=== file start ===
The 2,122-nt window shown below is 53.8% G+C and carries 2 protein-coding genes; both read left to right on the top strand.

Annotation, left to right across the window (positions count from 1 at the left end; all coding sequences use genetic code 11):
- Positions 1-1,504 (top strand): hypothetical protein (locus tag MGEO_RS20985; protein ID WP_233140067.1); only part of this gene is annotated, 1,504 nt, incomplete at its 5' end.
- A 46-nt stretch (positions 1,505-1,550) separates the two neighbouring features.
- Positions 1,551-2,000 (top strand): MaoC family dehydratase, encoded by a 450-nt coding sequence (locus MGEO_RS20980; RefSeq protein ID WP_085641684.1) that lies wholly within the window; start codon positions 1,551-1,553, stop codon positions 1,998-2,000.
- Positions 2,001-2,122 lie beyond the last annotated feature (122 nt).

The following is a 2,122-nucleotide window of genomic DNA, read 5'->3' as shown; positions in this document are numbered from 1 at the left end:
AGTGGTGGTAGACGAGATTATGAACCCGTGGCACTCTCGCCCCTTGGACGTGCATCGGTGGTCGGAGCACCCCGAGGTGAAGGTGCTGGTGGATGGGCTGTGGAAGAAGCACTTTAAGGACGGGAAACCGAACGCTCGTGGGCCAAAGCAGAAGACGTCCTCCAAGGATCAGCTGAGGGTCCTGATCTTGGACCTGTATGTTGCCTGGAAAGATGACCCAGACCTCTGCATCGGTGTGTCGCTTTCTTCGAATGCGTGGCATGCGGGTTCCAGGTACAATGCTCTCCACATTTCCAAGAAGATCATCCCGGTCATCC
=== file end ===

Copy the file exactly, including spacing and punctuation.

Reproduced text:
The 2,122-nt window shown below is 53.8% G+C and carries 2 protein-coding genes; both read left to right on the top strand.

Annotation, left to right across the window (positions count from 1 at the left end; all coding sequences use genetic code 11):
- Positions 1-1,504 (top strand): hypothetical protein (locus tag MGEO_RS20985; protein ID WP_233140067.1); only part of this gene is annotated, 1,504 nt, incomplete at its 5' end.
- A 46-nt stretch (positions 1,505-1,550) separates the two neighbouring features.
- Positions 1,551-2,000 (top strand): MaoC family dehydratase, encoded by a 450-nt coding sequence (locus MGEO_RS20980; RefSeq protein ID WP_085641684.1) that lies wholly within the window; start codon positions 1,551-1,553, stop codon positions 1,998-2,000.
- Positions 2,001-2,122 lie beyond the last annotated feature (122 nt).

The following is a 2,122-nucleotide window of genomic DNA, read 5'->3' as shown; positions in this document are numbered from 1 at the left end:
AGTGGTGGTAGACGAGATTATGAACCCGTGGCACTCTCGCCCCTTGGACGTGCATCGGTGGTCGGAGCACCCCGAGGTGAAGGTGCTGGTGGATGGGCTGTGGAAGAAGCACTTTAAGGACGGGAAACCGAACGCTCGTGGGCCAAAGCAGAAGACGTCCTCCAAGGATCAGCTGAGGGTCCTGATCTTGGACCTGTATGTTGCCTGGAAAGATGACCCAGACCTCTGCATCGGTGTGTCGCTTTCTTCGAATGCGTGGCATGCGGGTTCCAGGTACAATGCTCTCCACATTTCCAAGAAGATCATCCCGGTCATCC